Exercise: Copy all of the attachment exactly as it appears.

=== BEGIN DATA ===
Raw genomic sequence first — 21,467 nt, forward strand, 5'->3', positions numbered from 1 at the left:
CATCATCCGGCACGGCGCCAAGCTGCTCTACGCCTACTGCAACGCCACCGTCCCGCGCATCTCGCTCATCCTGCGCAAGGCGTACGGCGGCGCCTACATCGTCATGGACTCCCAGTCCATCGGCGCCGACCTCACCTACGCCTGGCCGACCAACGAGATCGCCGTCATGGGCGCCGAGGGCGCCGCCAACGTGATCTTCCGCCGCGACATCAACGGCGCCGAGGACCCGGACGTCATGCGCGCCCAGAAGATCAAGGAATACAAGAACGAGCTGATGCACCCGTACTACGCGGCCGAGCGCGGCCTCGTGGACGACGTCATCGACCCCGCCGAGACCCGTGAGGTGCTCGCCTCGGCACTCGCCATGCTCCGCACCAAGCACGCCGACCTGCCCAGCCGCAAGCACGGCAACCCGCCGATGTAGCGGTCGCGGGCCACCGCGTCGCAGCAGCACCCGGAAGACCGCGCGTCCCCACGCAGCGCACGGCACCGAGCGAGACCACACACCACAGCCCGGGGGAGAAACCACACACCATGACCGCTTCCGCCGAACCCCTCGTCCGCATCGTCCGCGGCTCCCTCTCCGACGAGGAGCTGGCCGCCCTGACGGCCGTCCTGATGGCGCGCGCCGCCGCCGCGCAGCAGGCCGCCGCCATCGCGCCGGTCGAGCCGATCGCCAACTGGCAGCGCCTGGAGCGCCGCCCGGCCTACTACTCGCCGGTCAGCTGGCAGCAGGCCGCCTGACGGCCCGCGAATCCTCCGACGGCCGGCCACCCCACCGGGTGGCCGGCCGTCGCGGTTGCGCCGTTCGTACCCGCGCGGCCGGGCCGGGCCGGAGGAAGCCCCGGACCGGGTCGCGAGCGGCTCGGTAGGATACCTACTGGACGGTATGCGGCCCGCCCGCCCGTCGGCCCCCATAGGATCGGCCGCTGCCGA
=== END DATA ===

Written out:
Raw genomic sequence first — 21,467 nt, forward strand, 5'->3', positions numbered from 1 at the left:
CATCATCCGGCACGGCGCCAAGCTGCTCTACGCCTACTGCAACGCCACCGTCCCGCGCATCTCGCTCATCCTGCGCAAGGCGTACGGCGGCGCCTACATCGTCATGGACTCCCAGTCCATCGGCGCCGACCTCACCTACGCCTGGCCGACCAACGAGATCGCCGTCATGGGCGCCGAGGGCGCCGCCAACGTGATCTTCCGCCGCGACATCAACGGCGCCGAGGACCCGGACGTCATGCGCGCCCAGAAGATCAAGGAATACAAGAACGAGCTGATGCACCCGTACTACGCGGCCGAGCGCGGCCTCGTGGACGACGTCATCGACCCCGCCGAGACCCGTGAGGTGCTCGCCTCGGCACTCGCCATGCTCCGCACCAAGCACGCCGACCTGCCCAGCCGCAAGCACGGCAACCCGCCGATGTAGCGGTCGCGGGCCACCGCGTCGCAGCAGCACCCGGAAGACCGCGCGTCCCCACGCAGCGCACGGCACCGAGCGAGACCACACACCACAGCCCGGGGGAGAAACCACACACCATGACCGCTTCCGCCGAACCCCTCGTCCGCATCGTCCGCGGCTCCCTCTCCGACGAGGAGCTGGCCGCCCTGACGGCCGTCCTGATGGCGCGCGCCGCCGCCGCGCAGCAGGCCGCCGCCATCGCGCCGGTCGAGCCGATCGCCAACTGGCAGCGCCTGGAGCGCCGCCCGGCCTACTACTCGCCGGTCAGCTGGCAGCAGGCCGCCTGACGGCCCGCGAATCCTCCGACGGCCGGCCACCCCACCGGGTGGCCGGCCGTCGCGGTTGCGCCGTTCGTACCCGCGCGGCCGGGCCGGGCCGGAGGAAGCCCCGGACCGGGTCGCGAGCGGCTCGGTAGGATACCTACTGGACGGTATGCGGCCCGCCCGCCCGTCGGCCCCCATAGGATCGGCCGCTGCCGA